If you're reluctantly taking a less-preferred vaccine, it might not work as well.
If my GP called me now and told me he had a spare Covid-19 vaccine, you wouldn't be able to slide a bus ticket between "I have a spare vaccine" and "I'll be there in five minutes".
Others might be more cautious, picky or even "vaccine elitist". How choosy might we be? A study published in March in Public Policy Forum, a non-profit Canadian think tank for public-private dialogue, asked 2500 people what they thought of the Moderna, Pfizer and AstraZeneca vaccines. Of the first two, respectively 78 per cent and 77 per cent of participants said they'd take them if offered (Moderna was slightly more preferred). The AstraZeneca vaccine came in third at 70 per cent.
Interestingly, Pfizer's vaccine was seen as the most effective (84 per cent), followed by Moderna's (82 per cent), then AstraZeneca's (76 per cent) and that was mirrored for perceptions of safety. Based on these results, it has been argued that about 10 per cent of people might decline their less-preferred vaccine if offered it.
Why? All three require two doses, so I don't think it's got anything to do with that. People like the Pfizer vaccine because they believe that it's more effective and safer than others. And the Pfizer and Moderna vaccines are more effective – about 95 per cent effective at preventing symptomatic infection, versus 76 per cent for AstraZeneca. All are close to 100 per cent effective for preventing serious infection outcomes.
There has been a lot of coverage about the outcomes of clinical trials that clearly position AstraZeneca as less effective, so I don't think we should pillory people if they worry it's less effective – it is, on average.
There has also been a lot of media attention on the potential for clotting with AstraZeneca's vaccine (and also the Janssen vaccine made by Johnson & Johnson). This has been intriguing to watch because it's a classic question about levels of risk: if you're standing in a New York supermarket queue with nine others, the odds of one having Covid are between 10 per cent and 19 per cent. If you then catch Covid, your odds of dying are between 1 per cent and 2 per cent – 1400 times more likely than dying during a skydive. If you receive the AstraZeneca vaccine, your chance of dying from a blood clot is a smidgen over one in a million. But humans are really rubbish at, first, calculating risk in ways that means something to us and, second, weighing relative risks, particularly when we can easily bring images of blood clots to mind.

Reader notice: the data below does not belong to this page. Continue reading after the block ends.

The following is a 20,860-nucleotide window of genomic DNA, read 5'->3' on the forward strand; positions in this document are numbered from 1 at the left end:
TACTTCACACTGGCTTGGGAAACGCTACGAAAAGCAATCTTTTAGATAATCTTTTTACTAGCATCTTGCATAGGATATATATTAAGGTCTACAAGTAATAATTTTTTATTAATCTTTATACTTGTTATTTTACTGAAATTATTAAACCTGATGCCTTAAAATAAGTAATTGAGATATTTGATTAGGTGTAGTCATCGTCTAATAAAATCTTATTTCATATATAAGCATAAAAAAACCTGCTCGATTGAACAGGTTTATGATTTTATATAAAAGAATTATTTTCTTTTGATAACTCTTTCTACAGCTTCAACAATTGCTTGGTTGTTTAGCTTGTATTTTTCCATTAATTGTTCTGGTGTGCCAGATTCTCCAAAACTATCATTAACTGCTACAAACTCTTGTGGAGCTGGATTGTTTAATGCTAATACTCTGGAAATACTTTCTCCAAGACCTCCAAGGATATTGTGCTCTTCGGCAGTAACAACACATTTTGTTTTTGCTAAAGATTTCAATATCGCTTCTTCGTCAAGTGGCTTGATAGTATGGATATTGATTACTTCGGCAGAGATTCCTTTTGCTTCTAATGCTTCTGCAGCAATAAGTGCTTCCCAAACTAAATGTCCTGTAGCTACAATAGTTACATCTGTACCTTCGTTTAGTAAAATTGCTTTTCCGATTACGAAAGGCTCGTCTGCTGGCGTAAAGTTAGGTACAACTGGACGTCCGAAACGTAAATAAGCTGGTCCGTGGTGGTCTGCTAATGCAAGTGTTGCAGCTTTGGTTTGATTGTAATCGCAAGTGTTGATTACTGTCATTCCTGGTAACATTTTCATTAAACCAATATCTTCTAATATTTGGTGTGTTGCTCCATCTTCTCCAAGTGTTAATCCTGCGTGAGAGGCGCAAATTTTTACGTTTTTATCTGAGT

People who are worried aren't in the best space to weigh up things such as relative and absolute risks, and that is particularly true of those who are vaccine hesitant. If you worry you're not getting the best vaccine, it means you're worrying when you otherwise wouldn't. But it's worse than that. Research shows the efficacy of things such as the seasonal flu vaccine are affected by mood. People who are happy, or primed to be happy by watching a funny movie beforehand, produce a better response to vaccinations. This means you may have a less-effective response to a less-preferred vaccine because you're in a more negative mood.
AdvertisementAdvertise with NZME.
This also illustrates something broader about the decisions we make as consumers. Specifically, the "tyranny of choice" – the more things we have to choose between, the less happy we are with the particular thing we choose. In part, because we worry that we're making the wrong decision. You don't worry that you bought the best pair of shoes if there was only one style to choose from. This is a new position to be in regarding vaccines. I mean, can anyone tell me who produces the seasonal flu vaccine we get?
Finally, because we're bad at judging risk, we worry this is a life-and-death decision and that makes us worry even more that we have to make the right decision. In fact, it doesn't matter – all the vaccines mentioned are effective at reducing the risk of dying of Covid symptoms to nearly zero.